The Balham home of Ayshea McCormack, founder of The Small Home, is a masterclass in elegant understatement and never more so than at Christmas, discovers Jessica Jonzen
This Christmas, Ayshea McCormack and her family are breaking with tradition and doing something they’ve never done before. They’re spending it at home, on their own. ‘We’re going to sit in front of the fire opening presents, eat nice food and watch Christmas movies,’ Ayshea says. ‘We’re excited about it as it’s the first time we’ve done it. Normally we do lots of family things but I think it will be nice for us to be at home and enjoy being together.’
With such a beautiful home, it’s not surprising that Ayshea, her husband, Ben, and their daughters, Amelie, six, and Maggie, four, want to wake up there on Christmas morning. As the founder of The Small Home, an independent interiors, lifestyle and clothing website with a range of beautifully curated pieces made by craftspeople, Ayshea has a keen eye for detail and relaxed, understated style, which spills over in to the way she approaches her festive decorating.
‘I love surrounding myself with nature so, as well as the Christmas tree, I like to fill the house with as much scented greenery as possible because it smells so amazing,’ she says. ‘I buy lots of vintage handmade decorations, which I put around the house, and we burn beeswax candles that I sell on the website and have a lovely, warm scent. I light the fire and that’s my Christmas decorating done.’
Having worked as a fashion buyer for 20 years, and now sourcing products for her own business, Ayshea has an instinct for what will work in her home. ‘The aesthetic is very important to me; The Small Home and our home is very much the same thing really,’ she says.
Ayshea decided to set up the business after she had Maggie. ‘I knew that I wasn’t going to go back to the very demanding world that I came from and I wanted to do something different. Running your own business is very demanding, of course, but I wanted flexibility for the sake of my children,’ she says.
The Small Home is quietly establishing itself as a go-to site for unique homeware and fashion, and the brand’s Polish moccasins are selling like proverbial hot cakes. ‘I’ve only really been giving the business my full focus for a year, and so I feel very lucky to have a young business that’s thriving,’ says Ayshea. ‘It’s also wonderful to be able to work from home so I can be present for the girls.’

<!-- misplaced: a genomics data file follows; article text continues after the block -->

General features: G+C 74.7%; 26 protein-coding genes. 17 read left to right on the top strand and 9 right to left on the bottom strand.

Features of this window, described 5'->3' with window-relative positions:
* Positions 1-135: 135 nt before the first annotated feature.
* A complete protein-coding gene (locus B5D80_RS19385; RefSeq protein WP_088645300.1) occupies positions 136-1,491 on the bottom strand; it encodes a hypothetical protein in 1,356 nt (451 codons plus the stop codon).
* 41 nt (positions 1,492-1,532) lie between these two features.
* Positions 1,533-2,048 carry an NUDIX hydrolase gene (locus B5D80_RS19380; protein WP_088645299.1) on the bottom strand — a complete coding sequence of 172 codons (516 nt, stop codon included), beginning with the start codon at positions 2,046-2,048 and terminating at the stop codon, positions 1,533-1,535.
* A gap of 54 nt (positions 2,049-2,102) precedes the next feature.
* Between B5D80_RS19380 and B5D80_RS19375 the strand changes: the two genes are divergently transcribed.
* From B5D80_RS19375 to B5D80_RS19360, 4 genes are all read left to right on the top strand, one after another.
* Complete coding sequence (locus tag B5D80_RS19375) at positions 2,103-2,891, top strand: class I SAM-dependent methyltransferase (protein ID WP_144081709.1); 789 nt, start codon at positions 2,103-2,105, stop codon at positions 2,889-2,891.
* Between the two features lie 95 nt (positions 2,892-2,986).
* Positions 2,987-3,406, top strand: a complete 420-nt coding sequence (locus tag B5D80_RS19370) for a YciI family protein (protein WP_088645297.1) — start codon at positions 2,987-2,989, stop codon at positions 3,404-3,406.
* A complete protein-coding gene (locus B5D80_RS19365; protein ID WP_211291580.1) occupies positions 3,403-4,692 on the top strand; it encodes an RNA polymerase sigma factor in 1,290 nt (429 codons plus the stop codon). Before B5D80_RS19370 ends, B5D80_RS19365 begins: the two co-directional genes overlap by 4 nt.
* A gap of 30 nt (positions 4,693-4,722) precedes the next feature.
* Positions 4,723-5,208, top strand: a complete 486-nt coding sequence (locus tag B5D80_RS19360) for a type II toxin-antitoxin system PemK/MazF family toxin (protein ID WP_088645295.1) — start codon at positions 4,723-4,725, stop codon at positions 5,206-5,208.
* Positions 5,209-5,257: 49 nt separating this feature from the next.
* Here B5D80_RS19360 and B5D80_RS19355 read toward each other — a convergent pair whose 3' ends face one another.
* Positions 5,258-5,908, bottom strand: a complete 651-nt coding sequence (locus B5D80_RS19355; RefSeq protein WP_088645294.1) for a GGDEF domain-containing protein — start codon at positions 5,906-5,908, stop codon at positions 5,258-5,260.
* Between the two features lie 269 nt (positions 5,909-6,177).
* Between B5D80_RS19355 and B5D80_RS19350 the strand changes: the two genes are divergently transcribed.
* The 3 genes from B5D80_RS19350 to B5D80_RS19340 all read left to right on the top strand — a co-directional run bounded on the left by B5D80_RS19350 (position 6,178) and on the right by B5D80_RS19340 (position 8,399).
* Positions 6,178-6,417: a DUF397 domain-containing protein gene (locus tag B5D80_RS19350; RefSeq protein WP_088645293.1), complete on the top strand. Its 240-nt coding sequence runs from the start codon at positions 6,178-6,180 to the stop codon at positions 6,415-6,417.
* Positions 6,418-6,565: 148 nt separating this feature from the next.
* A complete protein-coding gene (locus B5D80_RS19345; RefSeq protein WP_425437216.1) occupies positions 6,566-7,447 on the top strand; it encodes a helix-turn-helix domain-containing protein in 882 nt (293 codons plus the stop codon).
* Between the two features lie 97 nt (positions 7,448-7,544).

When she and her husband first saw their elegant Victorian terrace in the desirable Nightingale Triangle area in Balham back in 2005, it was one of the only houses in the area that hadn’t had all of its original features ripped out. ‘It was also unconverted, which was really important to me as I wanted a blank canvas so that we could create our own spaces,’ she says.
At the time, Ayshea was the buying director for a high street retailer and had little time to dedicate to the house. ‘The house was beautiful as it was and so we just painted it,’ she says. The couple did allow themselves some time to go furniture shopping though. The summer after they bought the house, they hired a white van and took it to their second home in the Bordeaux region of France. They drove to Paris visiting all the brocantes and flea markets along the way, filling the van with antique mirrors and chandeliers and the old armoire, which found a home in their sitting room. ‘It weighs an absolute tonne; we’ve not moved it since we brought it home, not even to decorate!’ she says.
After waiting 10 years for it, Ayshea finally got her dream kitchen when they did the extension two years ago. ‘After so long thinking about it, I knew exactly how I wanted it to look and what I wanted from the space,’ she says. Her architect drew up the specifications, the couple bought a kitchen carcass from IKEA and their carpenter made the fronts and painted them in Raven by Paint & Paper Library. ‘It’s like having a bespoke kitchen, only cheaper,’ says Ayshea.
The new part of the house has a deliberately different feel to the rest of the house. ‘I really hate remodels being made to look old – I think you have to embrace new modern design,’ says Ayshea. Exposed joists and steels and a concrete floor lend an industrial feel, softened with an oak counter top on the island. ‘It kind of modernises the quite traditional front of the house by having a very nice clean, light space at the back of the house. It’s the heart of our home and we all spend most of our time in it,’ says Ayshea.
She’s not planning to spend all day at the stove on Christmas Day, however. ‘I have young children who won’t be the most adventurous on the food front. We’ll probably do a turkey and keep it simple,’ she says. ‘We really like nice red wine so we’ll have a bottle of red and put our feet up, because we both need it.’ Wearing their Small Home moccasins too, no doubt.
Photography by Jon Aaron Green. Styled by Hannah Cork. With thanks to Ayshea McCormack